Clarence Hall Gems – No 4

Posted: 30th July 2022

The Clarence Hall is not only a lovely old building, but it is also a classic example of Victorian architecture and decor.  Thanks to Hall Trustee and Director, David Jeremiah, we’re looking at several of the “Clarence Hall Gems”, as we call them.

As the Hall is refurbished over the coming months, every effort will be made to retain its unique character by way of removing, refurbishing and reinstating original fittings.

The front facade of the Hall is the Gem to seek out this month.

As explained previously, the Hall’s design is a mixture of Gothic Revival and Arts and Crafts.  True to style, our Victorian architect ensured that the Clarence Hall had the required sharp, and interesting, gothic outline.  He did this by making all the quoins, capping, and corbels (corners and edges) out of sculptured cream Oolitic Limestone.  This was the expensive option.  It made the Hall lovely to look at but a nightmare to maintain!

Oolitic limestone is made up of small spheres called ooiliths that are stuck together by lime mud. It formed millions of years ago when calcium carbonate was deposited on the surface of sand grains rolled (by waves) around on a shallow sea floor. Oolitic limestone was loved by the Victorians as it is hard, resistant to erosion and come in a variety of colours. It also has an even structure and can be cut or sculpted in any direction.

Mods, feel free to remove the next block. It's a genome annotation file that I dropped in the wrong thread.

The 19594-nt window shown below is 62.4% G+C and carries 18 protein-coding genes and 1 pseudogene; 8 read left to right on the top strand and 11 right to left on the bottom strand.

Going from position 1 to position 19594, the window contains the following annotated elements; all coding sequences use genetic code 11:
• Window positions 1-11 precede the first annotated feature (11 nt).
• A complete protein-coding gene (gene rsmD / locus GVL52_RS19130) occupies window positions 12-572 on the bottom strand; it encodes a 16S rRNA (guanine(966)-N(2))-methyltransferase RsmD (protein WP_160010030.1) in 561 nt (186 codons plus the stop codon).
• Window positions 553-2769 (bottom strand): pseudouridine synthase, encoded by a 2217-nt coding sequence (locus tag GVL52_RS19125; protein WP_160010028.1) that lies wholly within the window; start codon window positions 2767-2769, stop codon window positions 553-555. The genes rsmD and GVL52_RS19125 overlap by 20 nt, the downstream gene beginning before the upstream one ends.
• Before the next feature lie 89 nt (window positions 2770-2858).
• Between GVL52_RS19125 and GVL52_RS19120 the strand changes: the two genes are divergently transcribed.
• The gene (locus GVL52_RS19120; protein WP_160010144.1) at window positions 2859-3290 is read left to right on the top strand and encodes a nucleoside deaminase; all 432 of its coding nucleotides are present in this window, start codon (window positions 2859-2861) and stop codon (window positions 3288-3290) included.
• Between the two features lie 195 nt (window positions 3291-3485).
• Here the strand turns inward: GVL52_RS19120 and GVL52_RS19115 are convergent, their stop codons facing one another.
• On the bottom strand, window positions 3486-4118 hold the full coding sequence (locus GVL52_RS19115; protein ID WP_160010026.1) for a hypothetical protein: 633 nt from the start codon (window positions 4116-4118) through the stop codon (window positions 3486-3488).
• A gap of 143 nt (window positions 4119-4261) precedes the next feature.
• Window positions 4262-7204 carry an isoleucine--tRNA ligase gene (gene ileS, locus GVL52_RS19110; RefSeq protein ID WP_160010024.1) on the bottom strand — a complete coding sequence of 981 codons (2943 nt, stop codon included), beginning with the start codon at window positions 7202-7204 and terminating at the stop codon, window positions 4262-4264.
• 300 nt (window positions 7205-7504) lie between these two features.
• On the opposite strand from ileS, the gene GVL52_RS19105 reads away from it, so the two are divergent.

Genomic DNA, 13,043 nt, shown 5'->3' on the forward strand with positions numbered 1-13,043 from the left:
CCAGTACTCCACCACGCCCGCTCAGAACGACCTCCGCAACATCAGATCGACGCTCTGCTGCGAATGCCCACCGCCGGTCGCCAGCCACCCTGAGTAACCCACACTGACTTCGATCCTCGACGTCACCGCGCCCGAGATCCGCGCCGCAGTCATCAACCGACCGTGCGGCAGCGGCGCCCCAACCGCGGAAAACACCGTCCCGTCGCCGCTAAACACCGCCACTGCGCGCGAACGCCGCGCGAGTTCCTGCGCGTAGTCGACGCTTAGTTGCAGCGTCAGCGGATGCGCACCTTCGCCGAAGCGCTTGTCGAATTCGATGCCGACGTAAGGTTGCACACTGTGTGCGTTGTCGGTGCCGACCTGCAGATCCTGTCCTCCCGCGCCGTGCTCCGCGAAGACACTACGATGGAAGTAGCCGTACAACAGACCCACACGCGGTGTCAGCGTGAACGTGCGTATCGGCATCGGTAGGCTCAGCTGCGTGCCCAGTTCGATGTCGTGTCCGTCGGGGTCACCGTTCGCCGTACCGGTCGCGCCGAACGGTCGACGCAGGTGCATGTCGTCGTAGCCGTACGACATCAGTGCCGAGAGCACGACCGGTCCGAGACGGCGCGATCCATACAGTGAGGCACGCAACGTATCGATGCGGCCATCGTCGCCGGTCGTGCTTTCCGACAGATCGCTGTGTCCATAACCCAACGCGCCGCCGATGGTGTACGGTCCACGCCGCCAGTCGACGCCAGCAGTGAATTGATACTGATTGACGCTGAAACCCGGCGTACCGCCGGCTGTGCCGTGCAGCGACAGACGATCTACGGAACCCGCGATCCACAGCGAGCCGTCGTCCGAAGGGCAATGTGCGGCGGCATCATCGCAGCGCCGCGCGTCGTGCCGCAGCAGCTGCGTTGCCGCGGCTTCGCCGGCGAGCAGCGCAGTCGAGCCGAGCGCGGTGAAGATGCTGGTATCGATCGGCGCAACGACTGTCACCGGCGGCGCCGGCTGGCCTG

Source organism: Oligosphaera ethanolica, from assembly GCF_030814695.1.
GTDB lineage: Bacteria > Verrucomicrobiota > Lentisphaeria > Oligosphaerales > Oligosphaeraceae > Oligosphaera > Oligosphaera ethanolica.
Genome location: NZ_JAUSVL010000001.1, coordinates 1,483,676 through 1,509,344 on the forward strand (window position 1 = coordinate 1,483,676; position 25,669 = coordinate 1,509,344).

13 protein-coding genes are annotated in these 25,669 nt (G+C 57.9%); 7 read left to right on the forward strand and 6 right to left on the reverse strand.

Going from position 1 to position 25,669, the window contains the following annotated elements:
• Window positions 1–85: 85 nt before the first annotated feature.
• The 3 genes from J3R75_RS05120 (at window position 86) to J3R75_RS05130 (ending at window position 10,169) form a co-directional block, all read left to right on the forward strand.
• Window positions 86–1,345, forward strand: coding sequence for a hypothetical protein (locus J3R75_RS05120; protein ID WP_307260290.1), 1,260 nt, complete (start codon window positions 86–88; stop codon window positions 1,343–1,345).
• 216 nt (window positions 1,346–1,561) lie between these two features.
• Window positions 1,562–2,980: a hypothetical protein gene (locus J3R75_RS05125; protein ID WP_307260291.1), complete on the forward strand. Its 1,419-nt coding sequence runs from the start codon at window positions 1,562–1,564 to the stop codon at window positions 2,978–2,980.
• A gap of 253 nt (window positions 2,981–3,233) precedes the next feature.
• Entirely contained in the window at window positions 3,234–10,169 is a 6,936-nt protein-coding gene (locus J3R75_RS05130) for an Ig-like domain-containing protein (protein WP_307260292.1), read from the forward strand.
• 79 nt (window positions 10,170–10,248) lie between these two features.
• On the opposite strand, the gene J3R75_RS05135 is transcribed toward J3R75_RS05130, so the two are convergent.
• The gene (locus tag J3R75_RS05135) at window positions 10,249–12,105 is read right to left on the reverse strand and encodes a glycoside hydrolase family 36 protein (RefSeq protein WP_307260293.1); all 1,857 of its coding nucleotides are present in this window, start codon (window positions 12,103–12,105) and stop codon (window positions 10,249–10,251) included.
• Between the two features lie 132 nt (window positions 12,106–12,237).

Unfortunately for us our limestone has started to degrade.  Go and take a close look.  You will see how the weather has got into the joints and the frost has caused some spalling.  Its reclamation is for the specialist and will be expensive.  Consequently, our approach will probably be to first halt the degradation.  We can then seek targeted funds which will allow us to either recut the surfaces or undertake repairs.